Friday, May 24, 2024

The Emotional Roller Coaster Called X-Men '97

 *Trigger Warning: Death, grief, child death, disability*

Well, that's one way to start an article about a super hero cartoon. 

Optic Blast From The Past

X-Men '97 is a continuation of the hit X-Men cartoon from the 90's, in case the title wasn't obvious enough. We pick up with the X-Men one year later after the show ended. Xavier is in outer space with bird aliens while the world thinks he's dead, Morph and Bishop are full members of the team with all our familiar faces, Jean is pregnant with Scott's baby, and Storm has P!nk's haircut. 

I won't bother recapping the story from the OG X-Men cartoon, since it's been out long enough that most people know the basic stories and characters (Phoenix Saga, Cyclops/Jean/Wolverine love triangle, Gambit and Rogue's whole thing, Jubilee is annoying, time travel, Mr. Sinister being a problem etc.) but needless to say it's all canon. Out of the hands of Fox and away from children's prime time, the new series manages to tell more engaging, deeper stories with incredibly emotional results. 

Spoilers ahead. 

You ARE The Mother

First major shocker: Turns out the gal at the X-Mansion pregnant with Cyclops's kid is NOT Jean Grey-it's Madelyn Pryor her clone. After she has the baby it's revealed that the OG Jean has been kept in a coma by Mr. Sinister who sent in his clone puppet to... Make a baby with a couple that were already going to do that? Let's be honest, Mr. Sinister isn't the smartest mutant in the game. This leads to Madelyn having a Sailor Moon style transformation scene and taking little baby Nathan to Sinister, who then injects him with a techno/organic virus for... Reasons... but they interrupt the process and for other reasons the X-Men have to send the baby to the future to meet Forge and get him cured. 

Okay the convoluted drama aside what this adds up to is Madelyn and Scott mourning the loss of their baby, which is a tough concept rarely tackled in serious dramas much less a show where everyone's principle outfit is made of yellow spandex. They don't get over it in a single episode. Scott takes out his anger on a reporter who tries to probe him for information on his now complex relationship with Jean and Madalyn and the baby, and Madalyn takes off from the X-Mansion to start a new life without him.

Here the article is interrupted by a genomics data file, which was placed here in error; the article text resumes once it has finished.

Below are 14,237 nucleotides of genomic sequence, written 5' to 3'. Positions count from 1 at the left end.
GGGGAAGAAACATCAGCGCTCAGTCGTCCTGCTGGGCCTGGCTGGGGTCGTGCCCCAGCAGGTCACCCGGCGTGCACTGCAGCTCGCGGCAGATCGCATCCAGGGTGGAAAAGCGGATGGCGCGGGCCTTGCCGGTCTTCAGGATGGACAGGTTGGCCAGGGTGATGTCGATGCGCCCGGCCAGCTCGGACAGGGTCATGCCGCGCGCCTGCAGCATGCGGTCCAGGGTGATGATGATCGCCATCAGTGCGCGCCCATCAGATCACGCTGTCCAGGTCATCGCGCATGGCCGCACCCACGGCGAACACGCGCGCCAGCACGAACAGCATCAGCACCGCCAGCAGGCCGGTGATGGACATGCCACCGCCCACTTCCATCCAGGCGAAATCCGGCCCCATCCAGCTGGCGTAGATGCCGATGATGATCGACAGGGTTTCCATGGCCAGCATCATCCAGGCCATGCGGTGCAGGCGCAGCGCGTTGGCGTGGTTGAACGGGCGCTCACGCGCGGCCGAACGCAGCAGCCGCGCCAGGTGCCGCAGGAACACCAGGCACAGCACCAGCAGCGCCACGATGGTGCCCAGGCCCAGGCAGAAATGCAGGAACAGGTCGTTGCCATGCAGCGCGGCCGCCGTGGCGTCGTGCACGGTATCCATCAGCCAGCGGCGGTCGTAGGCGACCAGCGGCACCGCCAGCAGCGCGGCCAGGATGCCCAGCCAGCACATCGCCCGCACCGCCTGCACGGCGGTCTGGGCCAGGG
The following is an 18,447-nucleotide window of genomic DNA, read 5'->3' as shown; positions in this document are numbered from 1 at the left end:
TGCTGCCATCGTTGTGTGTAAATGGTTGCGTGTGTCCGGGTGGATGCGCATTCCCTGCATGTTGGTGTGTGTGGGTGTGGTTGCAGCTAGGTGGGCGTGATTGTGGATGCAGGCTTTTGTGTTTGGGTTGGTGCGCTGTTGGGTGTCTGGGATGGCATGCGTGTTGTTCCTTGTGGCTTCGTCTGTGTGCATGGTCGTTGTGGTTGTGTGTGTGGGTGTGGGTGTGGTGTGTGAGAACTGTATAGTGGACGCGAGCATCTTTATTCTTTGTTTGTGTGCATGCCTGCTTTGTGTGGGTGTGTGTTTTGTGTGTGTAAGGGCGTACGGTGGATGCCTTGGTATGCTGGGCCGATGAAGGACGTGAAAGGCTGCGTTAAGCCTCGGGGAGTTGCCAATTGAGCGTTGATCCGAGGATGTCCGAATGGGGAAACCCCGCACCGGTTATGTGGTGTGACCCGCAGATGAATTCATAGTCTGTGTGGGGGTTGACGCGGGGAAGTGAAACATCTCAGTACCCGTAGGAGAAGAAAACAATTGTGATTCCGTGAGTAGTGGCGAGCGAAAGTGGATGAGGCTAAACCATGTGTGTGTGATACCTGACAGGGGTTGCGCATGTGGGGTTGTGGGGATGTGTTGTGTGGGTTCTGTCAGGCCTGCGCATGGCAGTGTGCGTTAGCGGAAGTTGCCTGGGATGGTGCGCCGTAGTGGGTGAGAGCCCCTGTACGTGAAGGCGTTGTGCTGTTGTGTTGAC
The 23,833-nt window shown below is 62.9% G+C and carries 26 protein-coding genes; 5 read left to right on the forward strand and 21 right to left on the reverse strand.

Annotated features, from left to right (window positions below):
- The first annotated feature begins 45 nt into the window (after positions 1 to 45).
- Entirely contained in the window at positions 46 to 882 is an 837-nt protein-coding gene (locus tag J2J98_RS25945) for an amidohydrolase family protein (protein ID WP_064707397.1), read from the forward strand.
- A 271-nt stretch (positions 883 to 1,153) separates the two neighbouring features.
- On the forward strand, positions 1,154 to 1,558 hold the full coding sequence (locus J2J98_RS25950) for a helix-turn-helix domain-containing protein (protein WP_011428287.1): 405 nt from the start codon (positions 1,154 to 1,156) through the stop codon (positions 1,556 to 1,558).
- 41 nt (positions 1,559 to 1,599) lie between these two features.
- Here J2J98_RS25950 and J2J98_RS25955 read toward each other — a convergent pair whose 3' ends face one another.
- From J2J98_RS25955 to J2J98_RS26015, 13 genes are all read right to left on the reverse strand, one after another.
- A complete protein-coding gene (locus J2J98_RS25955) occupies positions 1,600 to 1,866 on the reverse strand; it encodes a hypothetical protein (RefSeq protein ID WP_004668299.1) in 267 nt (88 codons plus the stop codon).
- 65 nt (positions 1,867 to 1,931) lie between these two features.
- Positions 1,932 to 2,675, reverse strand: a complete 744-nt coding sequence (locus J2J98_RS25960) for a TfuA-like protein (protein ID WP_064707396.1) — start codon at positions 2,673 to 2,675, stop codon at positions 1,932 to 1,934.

Longtime X-Men fans of course know that the baby they sent to the future is none other than Cable, everyone's favorite midlife crisis mutant, who comes back in time to make the relationships even more complicated. He has issues about not being raised by his parents and his parents have issues about not getting to raise him, which is a legitimate family dynamic in real life. 

Storm Cycle

Elsewhere in the show we have Storm, the OP Omega level mutant who is shot trying to protect Magneto (Let's not get into it) with a beam that takes away her powers. While losing powers in other superhero media is seen sometimes as a temporary problem (Like with red sun radiation on Superman) or can be used for comedic effect (Flash trying to restore the speed force in The Flash, if anyone saw it) here it's used as an analogy to becoming disabled. Storm's powers helped define who she was, they were part of her like a limb, and without them she finds herself lost and vulnerable. Even the treatments to restore her powers resemble medical tests that many newly disabled people have to endure when trying to see if they can restore their former abilities. Storm eventually does with the help of Forge (Again let's not get into it) which is a mixed bag, since while good for Storm to become Storm again the analogy falls apart for those not fortunate enough to regain their former capabilities. 

Remember It

The turning point of the entire series comes with the massacre of Genosha. The island has become a haven for mutants and invites Magneto, Rogue and Gambit to come on over and celebrate while they try to court Magneto into being their king. Turns out Xavier left the X-Men to him when he went to space and he's trying to behave (Which is this whole other story I don't have time to get into) and he agrees to be king under condition that he gets his old flame--Rogue--to be his queen. We find out that in the spirit of Age of Apocalypse Magneto can touch Rogue because of his magnetic field or something. She has the "let's just be friends" talk with Gambit explaining that no matter how much they love each other they can never be together without her killing him. 

Then a giant Dark Souls villain with a Sentinel skin attacks. 

During the fight we get a fake out kill from Magneto as he's kidnapped by the real boss, but we get a real death when Gambit, while skewered like a marshmallow, charges the entire giant Sentinel with power and blows it up. 

The results are Rogue holding him in her arms crying that she can't feel him. 

The heartbreak of Gambit's death resonates with Rogue through the rest of the season, as she challenges anyone preventing her getting justice for her beloved swamp rat. Rogue tears into Captain America, the US army and later the big bad of the season Bastion on her quest, and even joins Magneto after his sudden but inevitable betrayal.

A Study of Grief and Trauma

The original X-Men series was able to demonstrate raw grief at times when Jean turned into Phoenix and Cyclops was dealing with his business, but now we can deal with grief on multiple levels. Loss of a child, loss of a loved one, loss of a lifestyle, even loss of a dream with Genosha's destruction. The show, like many of us, has grown up. And hopefully, like many of us, has become even better than the original. 

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